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Is Vanilla Extract Gluten Free?

Pure vanilla extract is gluten free. That’s the answer to a question that’s asked often by people who are gluten intolerant, based on the fact that vanilla extract is made using alcohol and most alcohol is made from grain.

This is particularly good news for people living with celiac disease because vanilla makes the world a happier place.

Only use trusted brands of pure vanilla extract

Remember, only brands labelled as pure vanilla extract that use naturally-distilled alcohols are truly gluten free. Always read the label on a bottle of store-bought brands and avoid any product that does not meet the Food and Drug Administration’s (FDA) criteria for pure vanilla extract.

The FDA classifies vanilla extract as Pure if it contains a minimum of 35% alcohol (usually ethanol) and 100 grams per litre (13.35 ounces per gallon) of liquid. The rest of the solution should only be water. The FDA limits all other ingredients used in the manufacturing process to mimic the taste and aroma of vanilla.

FDA has paid particularly close attention to vanilla extract in recent years, largely because of the amount of fraud and false claims within the vanilla industry. At the end of the day, imitation vanilla extract is made using synthetic vanillin which is made from a by-product of the pulp industry.

Most imitation vanilla contains ingredients like corn syrup, artificial sweetener and/or colour dye to mimic the flavour and look of natural vanilla extract.

Why only pure vanilla extract is safe

The vanilla extract market is not well regulated and there are hundreds of imitation brands on the market that are made using harmful chemicals and preservatives which are obviously not good for you. Even some quality brands that meet the FDA requirements of pure vanilla extract use a cheap alcohol base to keep the price down.

Imitation vanilla extract is made from synthetic vanillin which is the compound that occurs naturally in vanilla beans and what gives the extract its distinctive aroma and taste. Synthetic vanillin is made using anything from coal tar, pine-park or fermented bran to cow poop and secretions from a beaver’s castor glands (near its anus).

More commonly, synthetic vanillin is made from lignin waste (wood polymer) which is a by-product of the pulp industry, mostly from the process of making paper.

You really don’t know what goes into imitation vanilla extract but we know for sure that in order to cut costs and meet the demand for vanilla flavouring, the products are not pure and contain harmful chemicals and preservatives.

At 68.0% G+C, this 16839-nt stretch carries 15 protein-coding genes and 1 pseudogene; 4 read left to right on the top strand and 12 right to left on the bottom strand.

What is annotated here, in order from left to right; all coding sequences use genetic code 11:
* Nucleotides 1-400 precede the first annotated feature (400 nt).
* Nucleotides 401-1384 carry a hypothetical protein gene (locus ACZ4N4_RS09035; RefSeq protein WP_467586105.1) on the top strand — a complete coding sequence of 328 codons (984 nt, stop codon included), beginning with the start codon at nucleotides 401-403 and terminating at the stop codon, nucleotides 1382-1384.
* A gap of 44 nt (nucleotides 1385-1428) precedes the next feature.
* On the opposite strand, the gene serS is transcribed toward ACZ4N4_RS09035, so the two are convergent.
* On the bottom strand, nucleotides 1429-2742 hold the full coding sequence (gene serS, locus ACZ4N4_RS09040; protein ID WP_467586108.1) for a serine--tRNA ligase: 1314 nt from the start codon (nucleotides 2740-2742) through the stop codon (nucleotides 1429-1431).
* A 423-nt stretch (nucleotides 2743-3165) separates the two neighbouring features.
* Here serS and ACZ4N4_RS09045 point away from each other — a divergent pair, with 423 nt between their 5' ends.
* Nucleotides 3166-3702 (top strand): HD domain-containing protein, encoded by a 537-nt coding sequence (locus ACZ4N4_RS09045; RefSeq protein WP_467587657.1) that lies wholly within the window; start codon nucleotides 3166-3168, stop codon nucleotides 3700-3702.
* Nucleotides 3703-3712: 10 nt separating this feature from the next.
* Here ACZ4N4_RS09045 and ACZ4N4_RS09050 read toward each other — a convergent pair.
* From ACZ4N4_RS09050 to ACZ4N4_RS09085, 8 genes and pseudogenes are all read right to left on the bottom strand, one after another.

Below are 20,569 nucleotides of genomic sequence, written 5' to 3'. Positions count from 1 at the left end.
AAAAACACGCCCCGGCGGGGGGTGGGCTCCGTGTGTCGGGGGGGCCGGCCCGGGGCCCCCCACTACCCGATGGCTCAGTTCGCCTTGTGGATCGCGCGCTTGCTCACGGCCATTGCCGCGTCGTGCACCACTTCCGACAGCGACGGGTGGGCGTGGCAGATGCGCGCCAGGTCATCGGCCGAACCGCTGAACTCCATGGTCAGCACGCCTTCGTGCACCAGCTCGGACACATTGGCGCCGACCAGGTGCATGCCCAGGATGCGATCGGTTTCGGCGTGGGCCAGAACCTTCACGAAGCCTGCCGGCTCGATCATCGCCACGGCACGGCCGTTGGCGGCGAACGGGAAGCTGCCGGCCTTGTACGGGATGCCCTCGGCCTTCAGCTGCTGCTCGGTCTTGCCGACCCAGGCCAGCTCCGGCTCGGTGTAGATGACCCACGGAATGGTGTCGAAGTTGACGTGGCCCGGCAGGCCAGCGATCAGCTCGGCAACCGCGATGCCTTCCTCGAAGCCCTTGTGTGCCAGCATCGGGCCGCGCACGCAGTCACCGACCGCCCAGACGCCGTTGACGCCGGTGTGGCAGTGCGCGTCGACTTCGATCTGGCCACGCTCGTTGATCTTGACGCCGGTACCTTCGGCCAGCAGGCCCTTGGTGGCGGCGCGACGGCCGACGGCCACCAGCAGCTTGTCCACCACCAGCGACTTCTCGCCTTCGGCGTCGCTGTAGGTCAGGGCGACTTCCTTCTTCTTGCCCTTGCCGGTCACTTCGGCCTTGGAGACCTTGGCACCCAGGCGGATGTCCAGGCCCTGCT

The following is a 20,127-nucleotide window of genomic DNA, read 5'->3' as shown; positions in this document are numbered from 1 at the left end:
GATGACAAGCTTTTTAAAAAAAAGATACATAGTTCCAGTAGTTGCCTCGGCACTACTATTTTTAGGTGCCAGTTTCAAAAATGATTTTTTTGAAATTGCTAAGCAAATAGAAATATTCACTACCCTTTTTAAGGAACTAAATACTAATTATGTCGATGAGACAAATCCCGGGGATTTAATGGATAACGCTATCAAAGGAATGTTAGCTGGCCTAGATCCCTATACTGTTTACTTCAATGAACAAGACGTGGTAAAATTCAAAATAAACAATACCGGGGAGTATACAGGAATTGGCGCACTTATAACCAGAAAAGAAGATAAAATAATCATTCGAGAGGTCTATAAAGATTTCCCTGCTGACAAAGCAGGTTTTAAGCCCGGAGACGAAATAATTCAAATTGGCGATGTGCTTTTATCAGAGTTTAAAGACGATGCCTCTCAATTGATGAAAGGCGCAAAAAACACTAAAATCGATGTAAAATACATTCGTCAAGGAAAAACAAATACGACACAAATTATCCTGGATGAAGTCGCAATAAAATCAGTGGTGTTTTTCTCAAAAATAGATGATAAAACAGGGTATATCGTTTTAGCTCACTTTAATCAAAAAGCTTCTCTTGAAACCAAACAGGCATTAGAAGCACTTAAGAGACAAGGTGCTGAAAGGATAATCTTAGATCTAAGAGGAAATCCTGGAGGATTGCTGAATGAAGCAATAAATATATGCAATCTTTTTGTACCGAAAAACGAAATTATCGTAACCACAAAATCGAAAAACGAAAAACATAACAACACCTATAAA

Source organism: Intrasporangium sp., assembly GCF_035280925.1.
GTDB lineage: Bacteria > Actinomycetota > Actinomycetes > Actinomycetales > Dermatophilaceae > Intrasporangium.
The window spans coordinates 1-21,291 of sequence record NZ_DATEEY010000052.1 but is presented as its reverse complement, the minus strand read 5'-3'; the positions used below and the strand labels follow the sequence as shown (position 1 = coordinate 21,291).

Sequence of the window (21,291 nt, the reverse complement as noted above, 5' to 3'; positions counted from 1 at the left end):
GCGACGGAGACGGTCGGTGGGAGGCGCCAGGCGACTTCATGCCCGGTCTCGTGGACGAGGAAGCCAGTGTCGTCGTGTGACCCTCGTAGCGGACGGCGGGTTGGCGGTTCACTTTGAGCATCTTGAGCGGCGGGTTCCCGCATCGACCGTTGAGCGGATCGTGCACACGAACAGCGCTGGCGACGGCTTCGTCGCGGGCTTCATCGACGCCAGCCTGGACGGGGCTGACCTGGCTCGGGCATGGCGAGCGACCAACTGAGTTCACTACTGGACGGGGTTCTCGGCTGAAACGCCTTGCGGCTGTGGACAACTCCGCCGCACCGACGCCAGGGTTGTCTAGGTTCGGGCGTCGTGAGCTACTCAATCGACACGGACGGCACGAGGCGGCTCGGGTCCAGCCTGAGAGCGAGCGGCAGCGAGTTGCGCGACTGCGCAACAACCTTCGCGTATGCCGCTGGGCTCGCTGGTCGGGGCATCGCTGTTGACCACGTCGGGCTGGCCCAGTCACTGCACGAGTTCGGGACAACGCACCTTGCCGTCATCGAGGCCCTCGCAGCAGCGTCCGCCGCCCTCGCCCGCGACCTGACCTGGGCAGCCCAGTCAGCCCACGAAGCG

On top of that, manufacturers of fake vanilla extract add ingredients like glycerine, invert sugar, glucose, propylene glycol and sugar to the solution. These either act as flavour enhancers or speed up the extraction process.

The other thing that’s added is caramel colour dye, otherwise imitation vanilla has no colour and stands out as fake against the rich, dark-brown colour of pure vanilla extract. The colour dye used in imitation vanilla may contain malt syrup from barley, starches from wheat and even lactose.

To be completely safe, particularly if you’re dangerously intolerant of gluten, we recommend you make your own homemade vanilla extract if you can’t find a trusted brand of pure vanilla extract.

Learn more about the uses of Vanilla Powder.

 

Why is pure vanilla extract gluten free if it contains alcohol?

It’s all about the distillation process.

To be gluten free, vanilla extract must be made using naturally distilled alcohol. The FDA allows distilled alcohol in foods labelled gluten-free regardless of the starting material which may be wheat, barley or rye. This is because the alcohol distillation process removes almost all traces of gluten making it safe to consume, much like distilled vinegar.

An ingredient derived from a grain containing gluten that has been properly distilled passes as a gluten-free product. Distilled alcohols are often labelled as “processed to remove gluten”, meaning the product was distilled from grains containing gluten where some or all of the gluten is removed.

To understand this better, here is an excerpt from The Gluten-Free Nutrition Guide (Tricia Thompson, McGraw-Hill, 2008).

“Alcoholic beverages are either fermented or distilled. Fermented and distilled beverages are made by first converting starch or sugar from a food source (for example, grapes, wheat, or potato) to alcohol, using yeast.

With fermented beverages, such as beer, the liquid removed from the mash (the mixture of starting materials) is boiled. If a gluten-containing grain is one of the food sources used to make the mash, the liquid removed from the mash is not gluten-free.

With distilled beverages, such as vodka, the liquid removed from the mash is not only boiled but also distilled. Distillation is used to increase the alcohol content of the beverage. When the liquid is boiled, the vapour is “captured” and cooled.